Passover and Easter: A Sacrifice and a Gift

As I write this, I am finishing a 3-week speaking tour, presenting Christ in the Passover in churches throughout Illinois, Iowa, and Missouri. I'm looking forward to seeing my wife again, to enjoying both a Passover seder with her and some friends, and to attending Easter services.

Speaking on the subject of Passover for the last few weeks has given me cause to reflect on the meaning of Passover and Easter. When I was growing up, Passover was an annual event that reinforced my identity as a Jew. I looked forward to the time my family would spend together during a seder. I anticipated the matzoh ball soup, and looked forward to vying with my older brother to find the afikomen. I cannot, however, really remember a time when I was growing up when anyone -- mom, dad, or our rabbi -- encouraged me to think about the deeper meaning of Passover: God's redemptive power.


Today, as a Jew who believes in Jesus, I am able to see that deeper meaning more clearly. As I read in the story of the Exodus how my ancestors sacrificed a spotless lamb and applied its blood to the doorposts of their home (and therefore avoided death), I am able to see how this event foreshadowed a greater sacrifice, in the death of Jesus. Just as the blood of the lambs saved my ancestors from death, the blood of the Lamb, the Messiah Jesus, saves us all from death. His sacrifice on the cross was a greater atonement than any animal sacrifice, a gift that gives eternal life to those who place their faith in Him.


"For God so loved the world that He gave his only begotten Son, that whoever believes in Him shall not perish, but have eternal life." John 3:16

It's in the context of Easter that I am able to think about that gift. While the death of Jesus on the cross is the action that atoned for the sins of all, Easter is about the Resurrection. The Resurrection of Jesus is the miracle on which the claims of Christianity stand or fall. Take away the Resurrection, and the death of Jesus is without meaning. It was the fact of the Resurrection which transformed the disciples of Jesus from a defeated and dispirited group of men, who had seemingly seen all of their hopes and dreams die on a cross with their leader, into a dynamic group of men whose lives transformed the world as we know it. Quite a gift indeed!

May you have a joyous Passover and a Happy Easter!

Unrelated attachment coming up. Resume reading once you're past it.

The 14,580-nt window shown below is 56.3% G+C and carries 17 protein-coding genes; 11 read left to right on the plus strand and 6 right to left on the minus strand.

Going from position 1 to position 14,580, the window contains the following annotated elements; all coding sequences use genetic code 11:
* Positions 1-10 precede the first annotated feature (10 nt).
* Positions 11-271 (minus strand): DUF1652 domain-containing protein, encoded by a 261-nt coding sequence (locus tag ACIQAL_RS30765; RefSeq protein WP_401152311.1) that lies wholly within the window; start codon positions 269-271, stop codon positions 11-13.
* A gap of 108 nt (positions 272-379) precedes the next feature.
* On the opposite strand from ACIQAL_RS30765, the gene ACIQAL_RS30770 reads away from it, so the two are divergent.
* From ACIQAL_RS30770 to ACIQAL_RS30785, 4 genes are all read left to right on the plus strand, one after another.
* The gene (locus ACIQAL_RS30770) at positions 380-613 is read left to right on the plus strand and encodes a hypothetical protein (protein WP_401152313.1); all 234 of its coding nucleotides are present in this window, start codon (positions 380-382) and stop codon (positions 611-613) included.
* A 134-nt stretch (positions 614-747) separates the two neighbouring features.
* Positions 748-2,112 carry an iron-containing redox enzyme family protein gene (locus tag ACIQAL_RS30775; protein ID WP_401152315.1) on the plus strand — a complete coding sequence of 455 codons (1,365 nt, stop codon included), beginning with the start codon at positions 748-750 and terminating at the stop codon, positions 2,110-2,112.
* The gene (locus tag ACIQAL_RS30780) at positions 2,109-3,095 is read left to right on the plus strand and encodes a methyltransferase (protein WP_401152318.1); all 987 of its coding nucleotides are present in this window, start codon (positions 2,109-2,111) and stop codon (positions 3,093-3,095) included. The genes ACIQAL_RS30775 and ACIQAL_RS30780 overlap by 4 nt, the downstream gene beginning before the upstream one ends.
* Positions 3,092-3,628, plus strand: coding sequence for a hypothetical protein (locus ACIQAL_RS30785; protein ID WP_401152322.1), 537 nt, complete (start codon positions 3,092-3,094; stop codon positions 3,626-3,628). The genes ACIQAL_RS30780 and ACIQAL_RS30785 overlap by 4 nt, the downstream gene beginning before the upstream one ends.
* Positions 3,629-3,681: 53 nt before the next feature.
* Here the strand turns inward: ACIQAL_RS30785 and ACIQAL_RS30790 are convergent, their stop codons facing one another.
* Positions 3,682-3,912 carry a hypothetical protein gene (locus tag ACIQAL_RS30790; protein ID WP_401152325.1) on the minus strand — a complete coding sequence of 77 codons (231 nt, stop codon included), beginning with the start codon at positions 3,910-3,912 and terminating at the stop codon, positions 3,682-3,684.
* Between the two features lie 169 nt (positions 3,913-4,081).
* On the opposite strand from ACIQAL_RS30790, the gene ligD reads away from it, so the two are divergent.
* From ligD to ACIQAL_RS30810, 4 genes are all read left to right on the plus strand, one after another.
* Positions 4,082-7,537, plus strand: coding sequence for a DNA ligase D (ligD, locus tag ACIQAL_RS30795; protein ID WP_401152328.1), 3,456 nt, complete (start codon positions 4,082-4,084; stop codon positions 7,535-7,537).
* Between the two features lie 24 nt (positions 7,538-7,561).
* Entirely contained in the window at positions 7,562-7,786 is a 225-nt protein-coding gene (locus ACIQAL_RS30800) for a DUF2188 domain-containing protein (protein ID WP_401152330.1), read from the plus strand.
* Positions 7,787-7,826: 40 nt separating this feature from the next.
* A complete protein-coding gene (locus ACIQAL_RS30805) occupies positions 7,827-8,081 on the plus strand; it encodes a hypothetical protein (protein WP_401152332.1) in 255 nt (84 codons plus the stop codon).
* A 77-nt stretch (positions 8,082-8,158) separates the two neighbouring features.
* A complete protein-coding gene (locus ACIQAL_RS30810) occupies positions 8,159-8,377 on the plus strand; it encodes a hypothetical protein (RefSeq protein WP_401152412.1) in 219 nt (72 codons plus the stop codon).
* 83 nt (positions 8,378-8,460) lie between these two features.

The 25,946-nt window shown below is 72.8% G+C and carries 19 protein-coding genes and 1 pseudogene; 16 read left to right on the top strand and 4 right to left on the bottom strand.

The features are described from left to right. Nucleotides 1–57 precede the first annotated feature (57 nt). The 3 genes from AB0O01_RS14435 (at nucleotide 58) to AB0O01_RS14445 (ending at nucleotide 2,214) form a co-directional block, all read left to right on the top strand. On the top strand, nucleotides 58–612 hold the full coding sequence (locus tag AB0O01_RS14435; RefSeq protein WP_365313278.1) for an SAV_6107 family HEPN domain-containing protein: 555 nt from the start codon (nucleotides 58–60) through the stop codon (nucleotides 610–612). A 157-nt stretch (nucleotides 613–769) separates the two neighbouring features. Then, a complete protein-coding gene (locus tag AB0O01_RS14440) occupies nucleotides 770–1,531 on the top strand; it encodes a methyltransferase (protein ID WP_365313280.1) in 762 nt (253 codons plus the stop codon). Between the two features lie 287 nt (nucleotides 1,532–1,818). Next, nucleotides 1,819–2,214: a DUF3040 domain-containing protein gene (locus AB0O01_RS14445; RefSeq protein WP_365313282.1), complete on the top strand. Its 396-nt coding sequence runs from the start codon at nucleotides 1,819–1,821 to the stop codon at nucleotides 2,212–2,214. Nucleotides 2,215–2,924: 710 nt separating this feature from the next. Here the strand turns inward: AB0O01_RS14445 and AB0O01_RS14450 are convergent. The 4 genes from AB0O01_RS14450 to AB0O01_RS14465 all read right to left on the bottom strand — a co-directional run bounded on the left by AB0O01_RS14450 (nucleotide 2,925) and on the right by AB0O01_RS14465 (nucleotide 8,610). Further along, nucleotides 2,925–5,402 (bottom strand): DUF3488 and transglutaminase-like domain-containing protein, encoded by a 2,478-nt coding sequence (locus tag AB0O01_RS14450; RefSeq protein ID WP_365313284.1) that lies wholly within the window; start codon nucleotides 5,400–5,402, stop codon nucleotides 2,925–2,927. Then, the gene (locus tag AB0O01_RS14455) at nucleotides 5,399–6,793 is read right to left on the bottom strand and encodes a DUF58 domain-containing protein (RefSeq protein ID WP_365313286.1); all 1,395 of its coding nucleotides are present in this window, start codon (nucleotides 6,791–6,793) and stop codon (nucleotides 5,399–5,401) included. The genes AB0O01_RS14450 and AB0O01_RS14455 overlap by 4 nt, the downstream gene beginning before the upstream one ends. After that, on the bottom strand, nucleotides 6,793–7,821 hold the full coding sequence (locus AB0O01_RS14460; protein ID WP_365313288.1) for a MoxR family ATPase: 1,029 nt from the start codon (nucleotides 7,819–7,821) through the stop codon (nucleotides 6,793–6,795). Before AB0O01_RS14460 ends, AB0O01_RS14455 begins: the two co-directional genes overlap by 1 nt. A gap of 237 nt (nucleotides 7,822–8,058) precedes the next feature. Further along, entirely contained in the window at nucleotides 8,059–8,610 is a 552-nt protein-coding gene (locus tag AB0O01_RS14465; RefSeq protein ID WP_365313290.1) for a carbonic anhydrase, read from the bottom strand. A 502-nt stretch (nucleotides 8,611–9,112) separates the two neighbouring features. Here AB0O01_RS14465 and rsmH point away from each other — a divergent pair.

2 comments:

Jenn said...

Awesome, I've been thinking about Y'shua as the Passover Lamb lately. I love how messianic the Passover (and the other feasts, but especially Pesach) is.

MICHAEL said...

About 3 years ago I dropped into a black hole – four months of absolute terror. I wanted to end my life, but somehow [Holy Spirit], I reached out to a friend who took me to hospital. I had three visits [hospital] in four months – I actually thought I was in hell. I imagine I was going through some sort of metamorphosis [mental, physical & spiritual]. I had been seeing a therapist [1994] on a regular basis, up until this point in time. I actually thought I would be locked away – but the hospital staff was very supportive [I had no control over my process]. I was released from hospital 16th September 1994, but my fear, pain & shame had only subsided a little. I remember this particular morning waking up [home] & my process would start up again [fear, pain, & shame]. No one could help me, not even my therapist [I was terrified]. I asked Jesus Christ to have mercy on me & forgive me my sins. Slowly, all my fear has dissipated & I believe Jesus delivered me from my “psychological prison.” I am a practicing Catholic & the Holy Spirit is my friend & strength; every day since then has been a joy & blessing. I deserve to go to hell for the life I have led, but Jesus through His sacrifice on the cross, delivered me from my inequities. John 3: 8, John 15: 26, are verses I can relate to, organically. He’s a real person who is with me all the time. I have so much joy & peace in my life, today, after a childhood spent in orphanages [England & Australia]. God LOVES me so much. Fear, pain, & shame, are no longer my constant companions. I just wanted to share my experience with you [Luke 8: 16 – 17].

Peace Be With You
Micky